Draft export policy  

Published: October 22, 2018 21:48:56 | Updated: October 24, 2018 22:26:12


With the formulation of a draft export policy for the years 2018-2021, the country has made its intention clear about diversifying its export basket - albeit on a limited scale. The draft policy has prioritised denim (a particular type of jeans fabric), drug ingredients and footwear along with bringing light engineering products, cashew nuts, processed crab and toys in the special development category. Pharmaceutical products are already in the top priority sector; their raw materials have also been listed there. In fact, encouraging development of the area of the ingredients of medicines has a similarity with the development of the backward linkage sector of the readymade garments industry (RMG). On that count, the pharmaceuticals here have not been very keen to advance the cause mostly because they reckon that the finished products fetch them greater profit in a considerably large market where they enjoy a monopoly. This may now change with the extra policy support in the form of tax waiver, incentives, bonded warehouse facility and duty-free import of equipment and machinery manufacturers will be given. A few companies failing to brand their products may seize the opportunity to produce ingredients only for export.

It is the special development sector that really shows the way of diversifying the export basket. Here agro products such as various jute goods, frozen fish, rubber, silk, products of handicrafts and cottage industries have been included along with electronic, electric and light engineering goods. There are other products such as paper, printing and packaging which the country still has to import. How it will reverse the process remains to be a matter of debate. Handloom products may be an option but whether those would be competitive enough is doubted. Coconut coir does not find its rational use and if systematically developed, it may be an item for export on a modest scale.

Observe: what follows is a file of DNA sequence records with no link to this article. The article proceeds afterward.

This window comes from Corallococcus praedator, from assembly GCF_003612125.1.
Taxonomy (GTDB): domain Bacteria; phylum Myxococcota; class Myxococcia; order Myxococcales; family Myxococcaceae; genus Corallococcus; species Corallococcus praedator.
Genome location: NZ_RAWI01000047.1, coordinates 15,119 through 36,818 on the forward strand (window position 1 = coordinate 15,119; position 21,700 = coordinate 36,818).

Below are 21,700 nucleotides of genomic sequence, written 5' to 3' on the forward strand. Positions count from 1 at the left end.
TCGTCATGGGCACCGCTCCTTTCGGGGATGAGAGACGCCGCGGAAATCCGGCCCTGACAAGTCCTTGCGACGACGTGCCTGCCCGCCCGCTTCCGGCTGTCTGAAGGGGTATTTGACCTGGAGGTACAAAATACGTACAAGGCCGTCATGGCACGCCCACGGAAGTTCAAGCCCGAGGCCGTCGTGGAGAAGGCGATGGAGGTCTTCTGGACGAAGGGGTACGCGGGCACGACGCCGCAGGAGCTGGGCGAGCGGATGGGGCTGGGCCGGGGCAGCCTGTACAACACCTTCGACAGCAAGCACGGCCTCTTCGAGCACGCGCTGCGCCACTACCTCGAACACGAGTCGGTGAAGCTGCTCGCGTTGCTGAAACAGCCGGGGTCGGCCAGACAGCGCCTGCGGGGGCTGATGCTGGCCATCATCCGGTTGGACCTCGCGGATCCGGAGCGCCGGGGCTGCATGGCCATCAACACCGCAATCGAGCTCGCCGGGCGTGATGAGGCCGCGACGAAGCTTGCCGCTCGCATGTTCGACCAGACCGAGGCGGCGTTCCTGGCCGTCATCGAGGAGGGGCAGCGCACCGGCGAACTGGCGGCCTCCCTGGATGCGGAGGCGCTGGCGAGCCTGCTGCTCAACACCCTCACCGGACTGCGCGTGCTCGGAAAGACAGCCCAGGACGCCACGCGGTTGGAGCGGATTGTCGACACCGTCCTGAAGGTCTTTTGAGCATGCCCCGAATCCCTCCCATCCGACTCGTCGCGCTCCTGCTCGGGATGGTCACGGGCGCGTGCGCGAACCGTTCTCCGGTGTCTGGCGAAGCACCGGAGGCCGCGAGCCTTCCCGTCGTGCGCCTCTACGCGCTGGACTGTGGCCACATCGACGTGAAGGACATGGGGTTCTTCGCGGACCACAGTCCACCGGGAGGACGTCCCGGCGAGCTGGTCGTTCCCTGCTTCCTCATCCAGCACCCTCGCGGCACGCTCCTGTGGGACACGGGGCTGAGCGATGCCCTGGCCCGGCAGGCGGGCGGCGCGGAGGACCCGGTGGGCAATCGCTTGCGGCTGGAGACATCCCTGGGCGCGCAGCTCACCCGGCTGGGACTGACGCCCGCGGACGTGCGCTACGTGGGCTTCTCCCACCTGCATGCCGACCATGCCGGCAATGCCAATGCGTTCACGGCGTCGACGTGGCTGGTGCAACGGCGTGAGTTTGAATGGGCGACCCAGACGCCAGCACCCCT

However, the extraordinary emphasis on development of plastic industry is misplaced indeed. Environmentalists and eco-promoters the world over have launched a campaign against polythene and plastic by drawing attention to the extensive damage these non-biodegradable substances are causing to both land and sea. Already, an alternative to polythene has been developed, courtesy of research by a local scientist, and an agreement has also been reached with a company of Britain for production of jute poly bags. Why not concentrate more on this instead of encouraging plastic industry?

Last but not least, this small but overcrowded country cannot afford industries that pollute the environment on a massive scale. The records of the existing industries are far from enviable. So it would be wise to go for clean energy and green industry. One of the areas where education and skill can combine well to reap enormous dividend is information and technology sector under which IT-enabled services, apps development and programming can earn foreign exchange with modest capital investment and requiring small spaces. Of the heavy industries, shipbuilding has potential but ship-breaking should not only be discouraged, it should be stopped altogether. Polluting industries may exact a high price ultimately.  

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